Is there really such a thing as over-development?
This is an argument I was having recently with one of our patrons. I was making the observation that anecdotes and individual case studies can be used to show anything you’d like them to show.
The more business you do, the wider the variety of case studies you can call on to back up a particular point. It’s hard to see the big pointillist picture when you’re focused just on the dot of white or red paint that you’re dealing with at the time.
My antagonist friend argued that so long as a case study is used to demonstrate a common problem, it’s fair game. We talked about the Nine Elms development, which he was calling over-development.
At Nine Elms, 28% of the completed unsold properties have been on the market for more than one year. Nearly three quarters of the properties that had sold went for less than the asking price.
As a case study, this sounds more like a fairy story; a region of London where property prices are in jarring decline comes across as a kind of fabled Narnia, deeply unlike the world we know and live in, populated by talking beasts. Yet it’s true: selling prices across the SW8 postcode reportedly fell by 7% during 2015.
If you’re in an area of easy mobility (and nowhere’s more connected within itself than London), people will move to where their quality of life is best. It all means that you don’t find “too good to be true” properties.
What’s happening at Nine Elms looks at first glance like hubris; assuming the market was hungry enough to welcome a feast, the developers have put more on the table than their guests can eat.
Eighteen thousand new houses are just the start – and as long as your property sales are relying on the current trend of foreign investment from the Far East, they are at the mercy of exchange rate tides, rising and falling as unstoppably as the river this mile-long building site overlooks.
That last point is the one that gives the lie to the notion that this is true over-development. There was a kind of inevitability about this part of London – anyone who’s flown over it will have seen, in an area that’s perfect for city workers, acres of flat ground-level car parking, without many cars on it. To say this is over-development is to suggest that there are better things to have done with that land. We might look back on this in five years’ time and come to the more sympathetic conclusion that the idea was spot on, but the timing was not. That’s a different matter from straightforward over-development.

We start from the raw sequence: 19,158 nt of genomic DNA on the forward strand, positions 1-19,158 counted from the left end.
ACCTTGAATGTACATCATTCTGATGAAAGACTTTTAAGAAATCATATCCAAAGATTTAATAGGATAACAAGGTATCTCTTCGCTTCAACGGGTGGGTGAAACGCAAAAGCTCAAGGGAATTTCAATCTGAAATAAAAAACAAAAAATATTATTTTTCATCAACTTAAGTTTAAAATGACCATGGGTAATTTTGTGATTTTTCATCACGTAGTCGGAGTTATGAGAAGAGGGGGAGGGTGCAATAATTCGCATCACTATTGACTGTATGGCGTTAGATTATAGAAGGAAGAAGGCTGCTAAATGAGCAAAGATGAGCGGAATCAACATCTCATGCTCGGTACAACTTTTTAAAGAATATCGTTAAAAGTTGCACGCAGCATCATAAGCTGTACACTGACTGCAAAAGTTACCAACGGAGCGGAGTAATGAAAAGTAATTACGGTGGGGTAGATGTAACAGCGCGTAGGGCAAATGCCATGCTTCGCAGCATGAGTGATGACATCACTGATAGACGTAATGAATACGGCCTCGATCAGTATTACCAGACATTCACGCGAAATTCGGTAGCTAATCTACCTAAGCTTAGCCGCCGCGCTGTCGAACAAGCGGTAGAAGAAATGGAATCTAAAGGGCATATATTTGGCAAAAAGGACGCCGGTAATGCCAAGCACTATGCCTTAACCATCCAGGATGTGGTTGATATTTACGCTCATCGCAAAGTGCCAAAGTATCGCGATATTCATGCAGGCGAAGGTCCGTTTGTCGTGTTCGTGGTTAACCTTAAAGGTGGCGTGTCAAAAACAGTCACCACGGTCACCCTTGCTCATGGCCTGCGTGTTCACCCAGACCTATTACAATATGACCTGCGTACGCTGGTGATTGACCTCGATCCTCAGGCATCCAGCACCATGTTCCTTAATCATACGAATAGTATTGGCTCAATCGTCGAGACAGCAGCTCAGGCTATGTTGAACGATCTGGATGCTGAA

This also brings us to affordability. If foreign investors from China are drawing their horns in, that’s an issue of nationwide affordability. If individuals are constrained by, say, changes to stamp duty, that affects individual affordability.
NACFB patron Shawbrook Bank’s CEO, Steven Pateman, recently gave an interview in which he claimed that some banks are failing to take sufficient care over affordability checks. They are reportedly not ensuring that borrowers can make interest repayments if rates go up. The practice of lending high loan-to-values and basing affordability tests on today’s payment rates, “is like shutting your eyes and hoping for the best.”
What I suggest we are seeing is a kind of real-life “stress test”: not just overdevelopment, or pushing the risk profile too far, or losing investors due to exchange rate fluctuations and pre-referendum uncertainty, but a combination of all the above, nibbling away at the broadly healthy economy. If the market were to catch a cold, it wouldn’t be down to any one reason, which is a problem in itself, because it means the government can’t look at any one issue and say “that’s what’s holding property development back – let’s fix it!”
One thing is for sure, and it’s a variation on the “funding is out there” message that I’ve been hammering home for the past five years or more.
There is no shortage of bridging lenders – so far from it, in fact, that a couple of NACFB members have held our feet to the fire saying we are taking on too many.
I disagree – my definition of “too many” would be when lenders try to fit themselves into the lending space by taking a reckless approach to risk, and Shawbrook’ warnings don’t match the profile of any NACFB patron.
Or “too many” might be when brokers are confused by too many lenders offering identical products in all the same places. That would constitute “too many”. But we had a noticeable influx of bridging lenders in 2012 and we are seeing it again over the past eight months. I could speculate on why that might be the case, but I’ll save that for next month!